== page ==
The Protection of Communities and Exploited Persons Act: A structural intervention impacting health equity for sex workers

Funding body: Canadian Institutes of Health Research (CIHR), Operating Grant

Background: Sex workers, as a group, experience common barriers to health and wellbeing, including pervasive stigma and discrimination in health care and social services. At the same time, they also report many individual differences in health, and in the vulnerabilities and risk factors they experience. The implementation of The Protection of Communities and Exploited Persons Act (PCEPA) in December 2014, amended the Criminal Code to criminalize—for the first time in Canada—the purchase of sexual services, and to further modify certain prohibitions related to advertising and communicating the sale of sexual services. This project examines whether the PCEPA—a natural experiment out of the control of the research team—has alleviated or exacerbated health inequities for sex workers as compared to before the new laws were implemented. We will compare policing and outcomes associated with the practices surrounding the sale of sexual services by sex workers of different genders and working in diverse venues before and after the implementation of PCEPA. The proposed research promises to a) advance our knowledge of health equity for marginalized populations; b) reduce avoidable risks and unmet health needs for sex workers in Canada; and c) develop community-based policies and practices in an effort to reduce the health inequities which exist between sex workers and other Canadians.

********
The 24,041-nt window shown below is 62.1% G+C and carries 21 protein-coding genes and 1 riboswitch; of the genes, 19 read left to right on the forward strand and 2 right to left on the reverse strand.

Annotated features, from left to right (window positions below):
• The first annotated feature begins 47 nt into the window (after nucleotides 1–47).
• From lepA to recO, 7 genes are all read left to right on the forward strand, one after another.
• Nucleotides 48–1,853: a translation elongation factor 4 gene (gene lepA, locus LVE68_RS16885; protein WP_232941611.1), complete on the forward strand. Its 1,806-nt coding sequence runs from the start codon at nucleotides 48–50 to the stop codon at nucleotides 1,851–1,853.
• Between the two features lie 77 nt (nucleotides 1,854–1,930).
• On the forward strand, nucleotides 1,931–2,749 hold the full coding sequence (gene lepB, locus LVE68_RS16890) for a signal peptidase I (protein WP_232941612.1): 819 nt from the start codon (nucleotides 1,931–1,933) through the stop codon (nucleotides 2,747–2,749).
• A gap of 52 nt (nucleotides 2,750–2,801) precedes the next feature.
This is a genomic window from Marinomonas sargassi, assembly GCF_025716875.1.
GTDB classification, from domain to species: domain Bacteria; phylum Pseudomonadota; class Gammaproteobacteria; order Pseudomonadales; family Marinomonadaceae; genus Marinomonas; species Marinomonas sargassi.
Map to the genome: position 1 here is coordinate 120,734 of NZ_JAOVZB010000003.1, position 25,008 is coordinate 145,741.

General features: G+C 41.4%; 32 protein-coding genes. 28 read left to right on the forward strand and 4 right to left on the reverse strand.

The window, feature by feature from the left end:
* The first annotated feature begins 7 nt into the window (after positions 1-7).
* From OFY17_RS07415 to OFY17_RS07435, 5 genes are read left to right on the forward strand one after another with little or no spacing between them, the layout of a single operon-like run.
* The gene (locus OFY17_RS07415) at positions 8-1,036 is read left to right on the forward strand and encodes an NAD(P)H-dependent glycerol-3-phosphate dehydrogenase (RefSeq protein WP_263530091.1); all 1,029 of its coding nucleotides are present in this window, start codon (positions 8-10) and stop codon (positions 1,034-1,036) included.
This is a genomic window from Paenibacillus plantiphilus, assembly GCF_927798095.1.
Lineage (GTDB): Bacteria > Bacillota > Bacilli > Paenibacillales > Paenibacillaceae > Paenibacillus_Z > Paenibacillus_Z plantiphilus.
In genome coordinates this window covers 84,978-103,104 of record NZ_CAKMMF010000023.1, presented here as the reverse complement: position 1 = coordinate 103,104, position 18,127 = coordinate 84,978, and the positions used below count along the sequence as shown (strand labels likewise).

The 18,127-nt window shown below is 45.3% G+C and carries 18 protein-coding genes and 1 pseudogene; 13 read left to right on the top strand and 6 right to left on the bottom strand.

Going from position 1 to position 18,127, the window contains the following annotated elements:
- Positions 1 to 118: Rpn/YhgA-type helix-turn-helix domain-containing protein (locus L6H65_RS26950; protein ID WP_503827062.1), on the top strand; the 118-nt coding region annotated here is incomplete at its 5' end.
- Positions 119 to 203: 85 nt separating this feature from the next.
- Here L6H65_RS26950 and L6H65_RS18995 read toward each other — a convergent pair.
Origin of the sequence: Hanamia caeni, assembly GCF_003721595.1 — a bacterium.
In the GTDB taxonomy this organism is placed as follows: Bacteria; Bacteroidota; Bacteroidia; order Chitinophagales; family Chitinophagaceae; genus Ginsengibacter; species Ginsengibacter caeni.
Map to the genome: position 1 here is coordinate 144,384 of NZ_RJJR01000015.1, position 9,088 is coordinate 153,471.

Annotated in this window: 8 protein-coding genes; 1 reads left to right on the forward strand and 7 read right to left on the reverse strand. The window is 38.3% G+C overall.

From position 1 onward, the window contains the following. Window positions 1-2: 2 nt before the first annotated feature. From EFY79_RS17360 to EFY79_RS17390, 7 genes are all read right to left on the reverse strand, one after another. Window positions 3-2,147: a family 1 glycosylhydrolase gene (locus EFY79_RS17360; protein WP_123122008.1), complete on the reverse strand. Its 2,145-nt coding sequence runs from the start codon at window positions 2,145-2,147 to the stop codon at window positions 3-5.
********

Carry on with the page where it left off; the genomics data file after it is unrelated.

Progress to date: Ethics approval has been attained, the data have been collected and analysed, papers prepared and presented at academic conferences and public forums, and articles have been submitted for peer-review.

Researchers